Meanwhile, Biden seems to think that its military might is invincible and is using all means available to stir up an arm’s conflict between China and Taiwan in the South China Sea by militarizing Taiwan and stealthily/unopenly legitimizing Taiwan as an independent state.


I am afraid World War 3 has likely begun. A lot of people would go down with it. The only ones benefitted are the arms dealers if we are lucky enough to escape a complete nuclear showdown.


In politics, the worst-case outcome is also the most likely outcome.


We can only hope that world leaders will remember what President Kennedy said in June 1963 after the Cuban missile crisis: “Above all, while defending our own vital interests, nuclear powers must avert those confrontations which bring an adversary to a choice of either a humiliating retreat or a nuclear war. To adopt that kind of course in the nuclear age would be evidence only of the bankruptcy of our policy–or of a collective death-wish for the world.”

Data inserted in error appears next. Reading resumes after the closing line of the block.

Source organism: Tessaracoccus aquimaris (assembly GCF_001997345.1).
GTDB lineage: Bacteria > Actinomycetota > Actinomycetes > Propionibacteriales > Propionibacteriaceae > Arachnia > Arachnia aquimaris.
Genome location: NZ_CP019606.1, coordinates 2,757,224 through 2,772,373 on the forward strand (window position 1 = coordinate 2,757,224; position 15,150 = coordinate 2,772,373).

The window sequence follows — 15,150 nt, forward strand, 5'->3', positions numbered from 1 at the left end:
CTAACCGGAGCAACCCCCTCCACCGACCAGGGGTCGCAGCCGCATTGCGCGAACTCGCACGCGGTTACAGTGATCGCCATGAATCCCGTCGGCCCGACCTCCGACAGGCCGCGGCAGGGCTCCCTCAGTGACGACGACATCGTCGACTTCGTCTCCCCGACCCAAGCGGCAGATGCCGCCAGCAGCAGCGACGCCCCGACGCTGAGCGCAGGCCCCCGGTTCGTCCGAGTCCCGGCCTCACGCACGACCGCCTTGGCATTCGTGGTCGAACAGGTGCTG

Exemption: (免責聲明) 本文乃作者個人意見並不構成任何投資建議。作者不承擔任何因使用本文章所提供的資訊內容或資料所產生的直接、間接、附帶的、特別的、衍生性或懲罰性賠償,包括收入、利潤、經營、商譽等損失或其他無形損失。作者不負責任何因下載本文章所引致的電腦病毒感染、通訊系統故障或其他故障、越權存取、資料刪改、遺漏或其他錯誤、資料被盜或毀滅所導致的損失。如本協定的中、英文本出現分歧,以英文文本為准。 This newsletter represents only the opinions of the author. Any views expressed should not be construed in any way as an offer, an endorsement, or inducement to invest. In no event shall the author be liable for any direct, indirect, incidental, special, consequential or exemplary damages including damages for loss of revenue, anticipated profits, loss of business, goodwill, or other tangible or intangible losses resulting from the use of any data or information provided in this article. The author disclaims any liability and losses consequent upon the downloading of this article which results in computer virus infections, communication network failures and other failures, unauthorized access of all types, data alterations and omissions and other data errors, and data theft or destruction of records. In case of discrepancies in the Chinese and English versions of this agreement, the English version shall prevail.